Performance optimization of a membrane assisted passive sampler for monitoring of ionizable organic compounds in water
Journal of Environmental Monitoring
School of Chemistry, University of the Witwatersrand, Johannesburg, 2050, South Africa; School of Environmental Sciences, University of Venda, Thohoyandou, 0950, South Africa
A thin-walled silicone rubber hollow fibre membrane has been developed as a passive sampler. The inside of the tube is filled with an aqueous solution at an appropriate pH. The tube is sealed at both ends and then immersed in a water sample. In order for the ionizable permeating compounds to be trapped in the aqueous receiving phase, the pH is adjusted such that the compounds are ionized and trapped. The major advantages are its simplicity, low cost and high selectivity, since only ionizable organic compounds are trapped. Additionally, the sampler uses no organic solvent. By adjusting the pH of the acceptor phase, it is possible to control the extraction process and whether the sampler is used in the kinetic or equilibrium regime. Since it is very selective, no further clean-up of the extract is required. The membrane assisted passive sampler has been tested for extraction of chlorophenols under laboratory conditions. The extraction process was found to be linear over a 72 h sampling period. Selectivity of the passive sampler in river water was demonstrated and the extraction process was independent of sample concentration, even at lower concentration levels of analytes. However, the sample matrix in some river water samples led to incomplete trapping, thereby reducing the amount trapped in the acceptor phase. Detection limits (three times signal to noise ratio) were dependant on sample matrix and type of detection system and ranged from 0.05 μg L-1 to about 1 μg L-1 with a UV photodiode detector in water samples from one river and 1.0 μg L-1 to 20 μg L-1 in another but with an ordinary UV detector. The enrichment factors in river water were 28 for 2-chlorophenol and 44 for 2,4-dichlorophenol over a 72 h sampling period. 4-chlorophenol was poorly extracted and its enrichment factor was 3. © The Royal Society of Chemistry.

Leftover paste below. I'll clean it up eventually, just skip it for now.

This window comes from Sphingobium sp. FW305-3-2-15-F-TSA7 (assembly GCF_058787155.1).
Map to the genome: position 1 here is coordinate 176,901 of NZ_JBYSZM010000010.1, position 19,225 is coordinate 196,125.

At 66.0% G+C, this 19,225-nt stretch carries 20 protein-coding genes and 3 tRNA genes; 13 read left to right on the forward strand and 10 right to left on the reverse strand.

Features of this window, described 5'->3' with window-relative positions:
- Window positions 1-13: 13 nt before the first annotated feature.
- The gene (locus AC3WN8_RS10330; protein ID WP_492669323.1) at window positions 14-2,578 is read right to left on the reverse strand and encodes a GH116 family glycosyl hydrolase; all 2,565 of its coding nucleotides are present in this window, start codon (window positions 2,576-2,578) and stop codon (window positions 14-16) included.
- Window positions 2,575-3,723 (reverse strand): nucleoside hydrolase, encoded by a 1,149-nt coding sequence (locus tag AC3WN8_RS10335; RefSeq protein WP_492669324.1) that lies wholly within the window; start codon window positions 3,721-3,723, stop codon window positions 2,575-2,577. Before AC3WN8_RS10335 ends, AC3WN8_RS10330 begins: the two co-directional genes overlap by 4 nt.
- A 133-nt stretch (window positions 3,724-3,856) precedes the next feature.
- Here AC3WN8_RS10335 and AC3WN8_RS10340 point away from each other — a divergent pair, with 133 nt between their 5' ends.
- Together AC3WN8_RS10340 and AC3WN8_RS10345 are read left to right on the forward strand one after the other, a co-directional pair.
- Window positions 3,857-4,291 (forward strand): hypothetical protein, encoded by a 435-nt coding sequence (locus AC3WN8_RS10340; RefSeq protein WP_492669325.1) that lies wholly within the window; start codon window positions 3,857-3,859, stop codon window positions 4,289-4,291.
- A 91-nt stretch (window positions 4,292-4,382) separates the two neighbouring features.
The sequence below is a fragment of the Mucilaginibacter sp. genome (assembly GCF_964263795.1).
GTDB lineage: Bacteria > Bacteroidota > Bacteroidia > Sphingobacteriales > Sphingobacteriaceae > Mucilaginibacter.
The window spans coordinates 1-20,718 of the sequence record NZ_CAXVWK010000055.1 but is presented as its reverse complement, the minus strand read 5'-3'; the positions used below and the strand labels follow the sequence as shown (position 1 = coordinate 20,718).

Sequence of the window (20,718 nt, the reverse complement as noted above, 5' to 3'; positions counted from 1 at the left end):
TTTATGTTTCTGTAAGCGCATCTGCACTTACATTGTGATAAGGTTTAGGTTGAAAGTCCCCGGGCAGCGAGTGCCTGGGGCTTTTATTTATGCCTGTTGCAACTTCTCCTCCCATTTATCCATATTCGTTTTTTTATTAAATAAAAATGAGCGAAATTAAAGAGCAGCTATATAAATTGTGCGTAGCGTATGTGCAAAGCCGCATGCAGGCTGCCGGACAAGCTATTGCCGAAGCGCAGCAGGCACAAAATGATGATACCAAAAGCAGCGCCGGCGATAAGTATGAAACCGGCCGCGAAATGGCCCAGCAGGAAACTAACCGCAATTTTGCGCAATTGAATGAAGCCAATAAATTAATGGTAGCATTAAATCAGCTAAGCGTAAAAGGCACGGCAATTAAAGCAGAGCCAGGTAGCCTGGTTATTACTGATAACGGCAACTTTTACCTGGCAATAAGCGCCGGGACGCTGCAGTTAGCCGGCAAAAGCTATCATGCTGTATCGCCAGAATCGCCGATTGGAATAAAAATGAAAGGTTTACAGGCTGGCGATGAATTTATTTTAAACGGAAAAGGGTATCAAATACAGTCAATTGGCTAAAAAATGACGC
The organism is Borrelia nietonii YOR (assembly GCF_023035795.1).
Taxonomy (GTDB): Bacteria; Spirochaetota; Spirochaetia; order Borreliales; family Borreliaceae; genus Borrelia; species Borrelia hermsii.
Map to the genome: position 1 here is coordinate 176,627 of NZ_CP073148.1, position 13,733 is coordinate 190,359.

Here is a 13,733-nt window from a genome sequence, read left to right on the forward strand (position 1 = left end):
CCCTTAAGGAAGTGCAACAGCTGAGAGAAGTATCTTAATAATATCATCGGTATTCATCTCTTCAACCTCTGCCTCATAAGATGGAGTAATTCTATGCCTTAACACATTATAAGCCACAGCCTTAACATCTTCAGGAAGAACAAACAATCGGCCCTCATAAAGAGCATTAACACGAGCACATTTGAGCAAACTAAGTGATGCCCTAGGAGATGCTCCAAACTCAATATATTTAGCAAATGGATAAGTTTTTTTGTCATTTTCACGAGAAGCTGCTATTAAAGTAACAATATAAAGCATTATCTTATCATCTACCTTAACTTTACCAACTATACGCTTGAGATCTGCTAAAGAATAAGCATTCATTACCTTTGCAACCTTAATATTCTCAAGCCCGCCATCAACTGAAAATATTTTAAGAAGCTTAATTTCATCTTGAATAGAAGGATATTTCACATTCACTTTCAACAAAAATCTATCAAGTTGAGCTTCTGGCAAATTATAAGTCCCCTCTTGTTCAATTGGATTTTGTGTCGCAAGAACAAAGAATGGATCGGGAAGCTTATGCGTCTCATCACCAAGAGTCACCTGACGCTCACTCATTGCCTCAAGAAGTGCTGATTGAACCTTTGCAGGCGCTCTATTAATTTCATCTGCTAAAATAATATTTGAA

2,4 dichlorophenol; 4 chlorophenol; organic compound; river water; aqueous solution; article; extraction; pH; pollution monitoring; priority journal; sampler; water contamination; water pollutant; water pollution; water sampling; Chlorophenols; Environmental Monitoring; Rivers; Silicone Elastomers; Water Pollutants, Chemical